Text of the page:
In conclusion, the expression of Tax not only is necessary for the transformation of primary cells by inducing cell proliferation but also by inhibiting apoptosis and senescence via inhibiting the DDR as well (potentially) autophagy and the ER stress response.

Further reading

Gupta SK, Guo X, Durkin SS, Fryrear KF, Ward MD, & Semmes OJ (2007). Human T-cell leukemia virus type 1 Tax oncoprotein prevents DNA damage-induced chromatin egress of hyperphosphorylated Chk2. The Journal of biological chemistry, 282 (40), 29431-40 PMID: 17698850

Boxus M, & Willems L (2012). How the DNA damage response determines the fate of HTLV-1 Tax-expressing cells. Retrovirology, 9 PMID: 22221708 

Saggioro D, Majone F, Forino M, Turchetto L, Leszl A, & Chieco-Bianchi L (1994). Tax protein of human T-lymphotropic virus type I triggers DNA damage. Leukemia & lymphoma, 12 (3-4), 281-6 PMID: 8167559 

Torino, M., Leszl, A., Chieco-Bianchi, L., Saggioro, D., Majone, F., & Turchetto, L. (1994). Tax Protein of Human T-Lymphotropic Virus Type I Triggers DNA Damage Leukemia and Lymphoma, 12 (3), 281-286 DOI: 10.3109/10428199409059600 

Zhi H, Yang L, Kuo YL, Ho YK, Shih HM, & Giam CZ (2011). NF-κB hyper-activation by HTLV-1 tax induces cellular senescence, but can be alleviated by the viral anti-sense protein HBZ. PLoS pathogens, 7 (4) PMID: 21552325 

Pietrzak M, & Puzianowska-Kuznicka M (2008). p53-dependent repression of the human MCL-1 gene encoding an anti-apoptotic member of the BCL-2 family: the role of Sp1 and of basic transcription factor binding sites in the MCL-1 promoter. Biological chemistry, 389 (4), 383-93 PMID: 18208354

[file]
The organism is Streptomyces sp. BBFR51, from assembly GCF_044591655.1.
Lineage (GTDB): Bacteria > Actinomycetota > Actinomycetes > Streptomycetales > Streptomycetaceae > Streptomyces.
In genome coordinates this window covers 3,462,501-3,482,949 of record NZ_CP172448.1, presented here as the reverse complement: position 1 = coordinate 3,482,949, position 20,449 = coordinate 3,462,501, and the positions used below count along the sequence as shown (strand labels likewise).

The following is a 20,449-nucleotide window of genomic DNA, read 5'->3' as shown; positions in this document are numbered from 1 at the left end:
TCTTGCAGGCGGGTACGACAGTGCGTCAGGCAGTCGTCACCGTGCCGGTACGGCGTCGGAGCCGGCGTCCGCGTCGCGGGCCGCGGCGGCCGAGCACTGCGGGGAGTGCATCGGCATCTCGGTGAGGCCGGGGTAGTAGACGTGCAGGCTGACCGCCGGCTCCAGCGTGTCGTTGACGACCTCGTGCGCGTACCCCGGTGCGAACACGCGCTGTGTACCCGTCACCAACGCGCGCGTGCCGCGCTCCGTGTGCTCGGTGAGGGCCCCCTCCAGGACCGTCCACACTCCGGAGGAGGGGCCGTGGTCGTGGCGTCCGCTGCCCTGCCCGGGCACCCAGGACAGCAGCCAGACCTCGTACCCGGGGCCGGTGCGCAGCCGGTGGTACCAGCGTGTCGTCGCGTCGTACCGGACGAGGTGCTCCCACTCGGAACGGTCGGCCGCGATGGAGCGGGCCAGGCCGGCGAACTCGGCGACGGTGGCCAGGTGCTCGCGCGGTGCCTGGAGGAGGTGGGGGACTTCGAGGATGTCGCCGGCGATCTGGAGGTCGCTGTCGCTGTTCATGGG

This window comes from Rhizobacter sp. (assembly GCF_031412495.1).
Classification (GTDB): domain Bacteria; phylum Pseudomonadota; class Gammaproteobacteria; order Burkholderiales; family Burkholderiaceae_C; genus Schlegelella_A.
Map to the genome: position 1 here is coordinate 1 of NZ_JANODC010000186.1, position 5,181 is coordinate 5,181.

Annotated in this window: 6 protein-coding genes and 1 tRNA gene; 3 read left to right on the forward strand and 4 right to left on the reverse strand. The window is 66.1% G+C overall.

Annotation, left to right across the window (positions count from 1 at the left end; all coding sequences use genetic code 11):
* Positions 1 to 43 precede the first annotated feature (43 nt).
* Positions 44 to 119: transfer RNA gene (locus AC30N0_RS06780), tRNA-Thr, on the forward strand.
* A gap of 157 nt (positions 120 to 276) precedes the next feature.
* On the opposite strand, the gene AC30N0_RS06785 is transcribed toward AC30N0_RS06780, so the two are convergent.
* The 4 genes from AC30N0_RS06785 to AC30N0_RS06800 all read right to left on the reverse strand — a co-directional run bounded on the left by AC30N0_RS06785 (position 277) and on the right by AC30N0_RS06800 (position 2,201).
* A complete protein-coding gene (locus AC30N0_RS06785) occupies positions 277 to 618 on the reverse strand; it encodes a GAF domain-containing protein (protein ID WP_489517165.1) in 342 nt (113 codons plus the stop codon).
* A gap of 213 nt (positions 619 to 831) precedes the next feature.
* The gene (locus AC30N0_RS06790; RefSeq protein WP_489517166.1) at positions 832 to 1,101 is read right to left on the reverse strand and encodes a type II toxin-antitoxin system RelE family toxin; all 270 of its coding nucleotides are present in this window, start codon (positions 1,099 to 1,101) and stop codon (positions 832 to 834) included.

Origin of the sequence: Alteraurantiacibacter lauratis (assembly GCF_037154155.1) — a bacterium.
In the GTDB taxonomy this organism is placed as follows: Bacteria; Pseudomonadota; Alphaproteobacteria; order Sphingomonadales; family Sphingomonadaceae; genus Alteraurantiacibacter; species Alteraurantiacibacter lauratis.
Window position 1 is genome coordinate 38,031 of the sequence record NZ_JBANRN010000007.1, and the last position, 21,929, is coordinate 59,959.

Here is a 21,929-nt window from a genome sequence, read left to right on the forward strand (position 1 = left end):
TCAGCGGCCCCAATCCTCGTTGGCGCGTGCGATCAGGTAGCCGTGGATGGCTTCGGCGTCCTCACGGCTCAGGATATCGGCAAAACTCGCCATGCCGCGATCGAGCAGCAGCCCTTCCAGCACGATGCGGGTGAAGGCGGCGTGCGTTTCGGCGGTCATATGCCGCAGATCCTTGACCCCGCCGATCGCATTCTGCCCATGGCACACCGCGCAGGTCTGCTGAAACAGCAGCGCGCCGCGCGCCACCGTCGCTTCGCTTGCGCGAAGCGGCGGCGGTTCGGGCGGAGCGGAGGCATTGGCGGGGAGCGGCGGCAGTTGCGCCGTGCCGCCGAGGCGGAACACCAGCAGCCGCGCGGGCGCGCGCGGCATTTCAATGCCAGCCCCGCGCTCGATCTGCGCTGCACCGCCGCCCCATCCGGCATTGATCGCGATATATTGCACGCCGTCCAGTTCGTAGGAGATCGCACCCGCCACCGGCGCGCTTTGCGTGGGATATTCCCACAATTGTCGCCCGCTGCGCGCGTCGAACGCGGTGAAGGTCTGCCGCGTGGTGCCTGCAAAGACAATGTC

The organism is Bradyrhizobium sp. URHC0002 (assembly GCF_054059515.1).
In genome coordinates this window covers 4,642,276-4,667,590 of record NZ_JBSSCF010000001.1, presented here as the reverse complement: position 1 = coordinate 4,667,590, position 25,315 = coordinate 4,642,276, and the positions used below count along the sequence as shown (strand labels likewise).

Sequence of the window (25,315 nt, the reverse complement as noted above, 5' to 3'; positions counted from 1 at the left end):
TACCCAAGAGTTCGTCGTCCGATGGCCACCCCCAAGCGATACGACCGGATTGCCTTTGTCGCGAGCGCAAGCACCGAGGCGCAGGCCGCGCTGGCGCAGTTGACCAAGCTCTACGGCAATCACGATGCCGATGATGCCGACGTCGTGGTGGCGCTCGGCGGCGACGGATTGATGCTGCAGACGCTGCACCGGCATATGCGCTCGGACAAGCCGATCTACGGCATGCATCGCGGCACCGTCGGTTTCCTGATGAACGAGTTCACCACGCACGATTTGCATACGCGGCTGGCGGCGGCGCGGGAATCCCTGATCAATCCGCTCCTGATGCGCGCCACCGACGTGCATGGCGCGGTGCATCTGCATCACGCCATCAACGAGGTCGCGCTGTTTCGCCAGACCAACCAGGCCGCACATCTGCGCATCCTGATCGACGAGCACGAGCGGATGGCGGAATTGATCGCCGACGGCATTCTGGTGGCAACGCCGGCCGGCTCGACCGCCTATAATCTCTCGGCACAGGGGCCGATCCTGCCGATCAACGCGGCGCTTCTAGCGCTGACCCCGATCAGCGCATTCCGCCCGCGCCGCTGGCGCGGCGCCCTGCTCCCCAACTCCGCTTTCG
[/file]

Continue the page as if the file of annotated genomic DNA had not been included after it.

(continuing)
Mühleisen A, Giaisi M, Köhler R, Krammer PH, & Li-Weber M (2014). Tax contributes apoptosis resistance to HTLV-1-infected T cells via suppression of Bid and Bim expression. Cell death & disease, 5 PMID: 25522269

Sieburg M, Tripp A, Ma JW, & Feuer G (2004). Human T-cell leukemia virus type 1 (HTLV-1) and HTLV-2 tax oncoproteins modulate cell cycle progression and apoptosis. Journal of virology, 78 (19), 10399-409 PMID: 15367606 

Van PL, Yim KW, Jin DY, Dapolito G, Kurimasa A, & Jeang KT (2001). Genetic evidence of a role for ATM in functional interaction between human T-cell leukemia virus type 1 Tax and p53. Journal of virology, 75 (1), 396-407 PMID: 11119608 

Durkin SS, Guo X, Fryrear KA, Mihaylova VT, Gupta SK, Belgnaoui SM, Haoudi A, Kupfer GM, & Semmes OJ (2008). HTLV-1 Tax oncoprotein subverts the cellular DNA damage response via binding to DNA-dependent protein kinase. The Journal of biological chemistry, 283 (52), 36311-20 PMID: 18957425 

Haoudi A, & Semmes OJ (2003). The HTLV-1 tax oncoprotein attenuates DNA damage induced G1 arrest and enhances apoptosis in p53 null cells. Virology, 305 (2), 229-39 PMID: 12573569

Philpott SM, & Buehring GC (1999). Defective DNA repair in cells with human T-cell leukemia/bovine leukemia viruses: role of tax gene. Journal of the National Cancer Institute, 91 (11), 933-42 PMID: 10359545 

Gillet N, Carpentier A, Barez PY, & Willems L (2012). WIP1 deficiency inhibits HTLV-1 Tax oncogenesis: novel therapeutic prospects for treatment of ATL? Retrovirology, 9 PMID: 23256570

Chaib-Mezrag H, Lemaçon D, Fontaine H, Bellon M, Bai XT, Drac M, Coquelle A, & Nicot C (2014). Tax impairs DNA replication forks and increases DNA breaks in specific oncogenic genome regions. Molecular cancer, 13 PMID: 25185513 

Majone F, & Jeang KT (2012). Unstabilized DNA breaks in HTLV-1 Tax expressing cells correlate with functional targeting of Ku80, not PKcs, XRCC4, or H2AX. Cell & bioscience, 2 (1) PMID: 22541714

Ducu RI, Dayaram T, & Marriott SJ (2011). The HTLV-1 Tax oncoprotein represses Ku80 gene expression. Virology, 416 (1-2), 1-8 PMID: 21571351 

Park HU, Jeong SJ, Jeong JH, Chung JH, & Brady JN (2006). Human T-cell leukemia virus type 1 Tax attenuates gamma-irradiation-induced apoptosis through physical interaction with Chk2. Oncogene, 25 (3), 438-47 PMID: 16158050 

Kinjo T, Ham-Terhune J, Peloponese JM Jr, & Jeang KT (2010). Induction of reactive oxygen species by human T-cell leukemia virus type 1 tax correlates with DNA damage and expression of cellular senescence marker. Journal of virology, 84 (10), 5431-7 PMID: 20219913